Rhae Lynn Barnes
Rhae Lynn Barnes is an Assistant Professor in the Department of History at Princeton University specializing in the globalization of American popular culture. She is a historian, public speaker, writer, editor, and onscreen commenter. Her research and teaching focus on the histories of racism, racial formation, gender, sexuality, book history, and cultural representation in North America.
Barnes earned her Ph.D. from Harvard University and B.A. from the University of California, Berkeley. Before joining the Princeton faculty, she held an Andrew W. Mellon Fellowship in Digital Humanities at the University of Southern California’s Society of Fellows where she created an immersive digital humanities study abroad program “Sojourners: Black Popular Culture in Paris Noir from Sally Hemings to Beyoncé,” grounded in global African American, colonial, and cultural studies. Barnes was a visiting scholar at the NEH Summer Institute at the Bard Graduate Center in New York City focused on nineteenth-century American material culture. She is co-founder and editor of U.S. History Scene (ushistoryscene.com), which provides open-access teaching resources to thousands of public schools in the United States through partnerships with documentary filmmakers, university libraries, and special collections. Content on the site has been used by The New York Times, Washington Post, The Atlantic, GQ, Smithsonian Magazine, Harvard University Press, California University Press, the Journal of African American History, Slate, Huffington Post, Clarity Films, PBS, CSPAN, MTV, Vice, the United States Census, and in an amicus brief to the Supreme Court of the United States. A vocal advocate for public and multimedia history education, Barnes is executive advisor with Henry Louis Gates Jr. to the four-part PBS documentary series “Reconstruction and the Rise of Jim Crow” (airing 2019).
Rhae Lynn Barnes is currently vice president (president-elect) of the Andrew W. Mellon Society of Fellows in Critical Bibliography for 2018–2020.
At Princeton, Professor Barnes is regularly offering an undergraduate lecture course on American Popular Culture, 1800-1970; an undergraduate lecture course on the Gilded Age and Progressive Era or the Rise of Jim Crow to the Jazz Age; and a graduate seminar on cultural history. Barnes will also offer advanced research seminars on the history of reading, writing, illiteracy, and book history in North America; global popular culture and representation; Jim Crow America; the multicultural American West; digital humanities; and American social movements. An abiding commitment to reconstructing the culture and lived experiences of diverse Americans shapes her scholarship and teaching. Professor Barnes fosters a safe classroom where students learn how to analyze and engage with media, historical sites, and objects created by diverse North Americans while thinking critically about race, gender, sexuality, narrative, memory, and their representation in popular culture and technology. Students will often work with collections on campus at Princeton, in local museums, or in New York City and Philadelphia, while learning how to use cutting-edge digital tools to tell stories about the American past.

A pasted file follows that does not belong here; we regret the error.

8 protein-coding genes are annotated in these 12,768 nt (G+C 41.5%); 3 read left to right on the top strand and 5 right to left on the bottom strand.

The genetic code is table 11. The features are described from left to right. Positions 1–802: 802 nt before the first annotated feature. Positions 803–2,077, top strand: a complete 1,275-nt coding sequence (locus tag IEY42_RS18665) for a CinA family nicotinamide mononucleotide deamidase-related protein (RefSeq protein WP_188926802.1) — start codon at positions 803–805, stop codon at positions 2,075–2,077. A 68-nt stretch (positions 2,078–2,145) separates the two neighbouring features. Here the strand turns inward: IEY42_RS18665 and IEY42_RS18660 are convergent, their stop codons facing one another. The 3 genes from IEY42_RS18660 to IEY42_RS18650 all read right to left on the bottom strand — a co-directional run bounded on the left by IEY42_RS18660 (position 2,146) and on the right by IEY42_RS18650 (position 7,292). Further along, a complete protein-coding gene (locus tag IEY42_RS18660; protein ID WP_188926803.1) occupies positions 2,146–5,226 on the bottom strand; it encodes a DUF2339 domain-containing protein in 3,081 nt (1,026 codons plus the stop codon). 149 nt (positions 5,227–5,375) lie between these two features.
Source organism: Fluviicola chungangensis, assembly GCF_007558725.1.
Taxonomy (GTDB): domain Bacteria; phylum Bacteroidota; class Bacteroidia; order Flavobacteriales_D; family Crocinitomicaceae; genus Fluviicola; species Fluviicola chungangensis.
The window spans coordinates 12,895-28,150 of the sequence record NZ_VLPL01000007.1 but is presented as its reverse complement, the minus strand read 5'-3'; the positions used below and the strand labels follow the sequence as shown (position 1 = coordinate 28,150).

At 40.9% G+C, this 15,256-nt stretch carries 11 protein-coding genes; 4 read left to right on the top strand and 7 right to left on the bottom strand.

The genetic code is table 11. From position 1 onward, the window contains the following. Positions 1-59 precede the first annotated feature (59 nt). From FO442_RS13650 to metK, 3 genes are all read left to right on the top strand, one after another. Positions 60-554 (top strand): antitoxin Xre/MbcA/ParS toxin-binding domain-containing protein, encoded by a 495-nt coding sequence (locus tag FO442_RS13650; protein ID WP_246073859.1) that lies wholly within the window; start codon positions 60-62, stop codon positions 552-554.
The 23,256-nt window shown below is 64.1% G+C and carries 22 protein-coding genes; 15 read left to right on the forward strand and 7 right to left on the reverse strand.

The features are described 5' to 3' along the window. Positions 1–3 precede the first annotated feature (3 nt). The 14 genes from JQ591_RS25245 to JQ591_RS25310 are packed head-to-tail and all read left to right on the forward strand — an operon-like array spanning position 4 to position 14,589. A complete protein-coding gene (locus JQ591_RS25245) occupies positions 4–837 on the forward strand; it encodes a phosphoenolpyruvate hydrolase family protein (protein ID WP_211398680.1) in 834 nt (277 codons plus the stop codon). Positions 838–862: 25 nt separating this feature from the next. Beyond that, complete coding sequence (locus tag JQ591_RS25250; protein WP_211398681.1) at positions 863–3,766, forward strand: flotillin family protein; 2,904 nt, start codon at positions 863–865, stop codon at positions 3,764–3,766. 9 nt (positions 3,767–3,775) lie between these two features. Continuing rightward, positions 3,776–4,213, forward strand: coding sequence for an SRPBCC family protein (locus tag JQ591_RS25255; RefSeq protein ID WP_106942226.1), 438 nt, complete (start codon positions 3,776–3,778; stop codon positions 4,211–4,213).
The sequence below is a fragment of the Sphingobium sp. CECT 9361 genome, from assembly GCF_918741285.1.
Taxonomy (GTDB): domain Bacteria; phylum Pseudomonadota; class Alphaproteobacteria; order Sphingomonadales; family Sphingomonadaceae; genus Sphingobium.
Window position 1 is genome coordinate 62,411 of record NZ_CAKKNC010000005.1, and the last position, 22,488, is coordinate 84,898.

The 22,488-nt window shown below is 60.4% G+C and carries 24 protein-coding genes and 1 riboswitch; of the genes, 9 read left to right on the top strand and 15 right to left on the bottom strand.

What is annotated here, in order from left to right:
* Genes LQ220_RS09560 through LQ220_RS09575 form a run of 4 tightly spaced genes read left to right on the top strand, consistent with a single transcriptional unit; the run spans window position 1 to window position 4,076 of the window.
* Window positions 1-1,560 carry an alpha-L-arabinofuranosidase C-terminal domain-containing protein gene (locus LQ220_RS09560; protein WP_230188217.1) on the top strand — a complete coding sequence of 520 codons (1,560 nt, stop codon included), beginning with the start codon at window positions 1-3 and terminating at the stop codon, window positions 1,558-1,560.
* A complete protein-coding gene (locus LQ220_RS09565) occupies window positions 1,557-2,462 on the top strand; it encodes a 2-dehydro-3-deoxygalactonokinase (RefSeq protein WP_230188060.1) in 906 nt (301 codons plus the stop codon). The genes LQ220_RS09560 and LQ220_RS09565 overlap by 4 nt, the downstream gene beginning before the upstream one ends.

Darkology: When the American Dream Wore Blackface maps the political, economic, and cultural geography of amateur blackface minstrel shows by laying bare its unstudied bibliographic history. Marketed nationally as local entertainment, the nearly ten thousand published minstrel show plays—the bedrock of this project—are material remnants of white supremacy’s intellectual and cultural life between the Civil War and Civil Rights. This prolific and censored archive reveals the crucial role the United States government played in accelerating, funding, and disseminating blackface minstrel shows in amateur form worldwide. The project has received funding from the Andrew W. Mellon Foundation, the Library of Congress, the Council on Library Information Resources, the Western History Association, the Society for American Music, the Harry Ransom Center, the Rare Book School at the University of Virginia, and the Bibliographical Society of America. An interactive website will be released as a companion to the book.
American Slavery / American Entertainment, a new book project, argues that the imperialist expansion of America’s “peculiar institution” of slave-based capitalism and the rise of American mass media and popular culture—two nineteenth-century stories that are often told separately—were integral to each other’s development. It reveals how slavery operated as a complex form of mass entertainment unto itself.
American Contact: Intercultural Encounter and the History of the Book puts North America and Latin America into direct conversation by foregrounding material and textual objects—books, broadly defined— that reveal new insights about instances of intercultural contact in the Americas and the global relay of knowledge. This interdisciplinary multi-author book is co-edited by historian Rhae Lynn Barnes (Princeton University), art historian Aaron Hyman (Johns Hopkins University), and musicologist Glenda Goodman (University of Pennsylvania). A conference will be held at Princeton University on April 24-25, 2020.
Ph.D. in History, Harvard University
A.M. in History, Harvard University
B.A. Highest Honors in History, University of California, Berkeley (Departmental Citation)
Teaching Certification, Certificate of Achievement in the Practice of Teaching in Higher Education, Derek Bok Center, Harvard University